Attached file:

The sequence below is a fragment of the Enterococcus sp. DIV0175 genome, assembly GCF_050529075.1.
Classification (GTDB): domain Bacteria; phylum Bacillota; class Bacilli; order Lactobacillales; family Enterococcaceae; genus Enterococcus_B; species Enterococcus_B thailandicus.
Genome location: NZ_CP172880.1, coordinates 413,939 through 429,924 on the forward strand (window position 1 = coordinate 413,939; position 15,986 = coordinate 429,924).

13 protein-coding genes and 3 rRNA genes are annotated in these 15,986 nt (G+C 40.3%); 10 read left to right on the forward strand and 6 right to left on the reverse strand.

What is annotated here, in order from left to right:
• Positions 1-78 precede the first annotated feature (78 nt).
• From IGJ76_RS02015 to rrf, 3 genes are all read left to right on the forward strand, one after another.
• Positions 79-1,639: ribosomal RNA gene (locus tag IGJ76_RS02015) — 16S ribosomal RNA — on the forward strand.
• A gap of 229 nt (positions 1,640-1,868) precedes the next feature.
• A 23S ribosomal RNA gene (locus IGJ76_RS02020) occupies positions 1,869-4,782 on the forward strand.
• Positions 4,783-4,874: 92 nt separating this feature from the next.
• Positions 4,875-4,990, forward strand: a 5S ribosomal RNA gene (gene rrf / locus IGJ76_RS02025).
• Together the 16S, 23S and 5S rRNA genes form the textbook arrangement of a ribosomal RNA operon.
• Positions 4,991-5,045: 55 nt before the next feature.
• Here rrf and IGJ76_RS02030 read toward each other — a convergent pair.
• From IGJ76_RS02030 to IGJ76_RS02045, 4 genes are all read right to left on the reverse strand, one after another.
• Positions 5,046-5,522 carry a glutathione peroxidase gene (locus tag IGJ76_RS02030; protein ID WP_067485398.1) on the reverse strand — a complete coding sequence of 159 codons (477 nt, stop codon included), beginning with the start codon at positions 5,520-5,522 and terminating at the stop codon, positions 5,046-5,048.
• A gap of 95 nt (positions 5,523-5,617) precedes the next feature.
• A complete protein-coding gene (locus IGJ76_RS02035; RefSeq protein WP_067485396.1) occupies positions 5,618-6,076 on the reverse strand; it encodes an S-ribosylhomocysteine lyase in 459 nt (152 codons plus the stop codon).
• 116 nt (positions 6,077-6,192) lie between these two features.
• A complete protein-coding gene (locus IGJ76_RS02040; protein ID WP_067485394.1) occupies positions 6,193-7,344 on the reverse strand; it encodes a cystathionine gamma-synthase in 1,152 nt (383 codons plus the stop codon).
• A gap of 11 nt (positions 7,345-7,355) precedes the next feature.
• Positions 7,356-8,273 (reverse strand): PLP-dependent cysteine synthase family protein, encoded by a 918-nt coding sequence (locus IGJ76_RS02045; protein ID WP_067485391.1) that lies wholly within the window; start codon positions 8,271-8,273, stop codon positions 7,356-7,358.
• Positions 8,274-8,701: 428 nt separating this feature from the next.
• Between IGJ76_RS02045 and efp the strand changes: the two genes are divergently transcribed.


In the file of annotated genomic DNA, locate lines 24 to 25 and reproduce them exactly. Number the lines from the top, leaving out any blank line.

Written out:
• Positions 8,274-8,701: 428 nt separating this feature from the next.
• Between IGJ76_RS02045 and efp the strand changes: the two genes are divergently transcribed.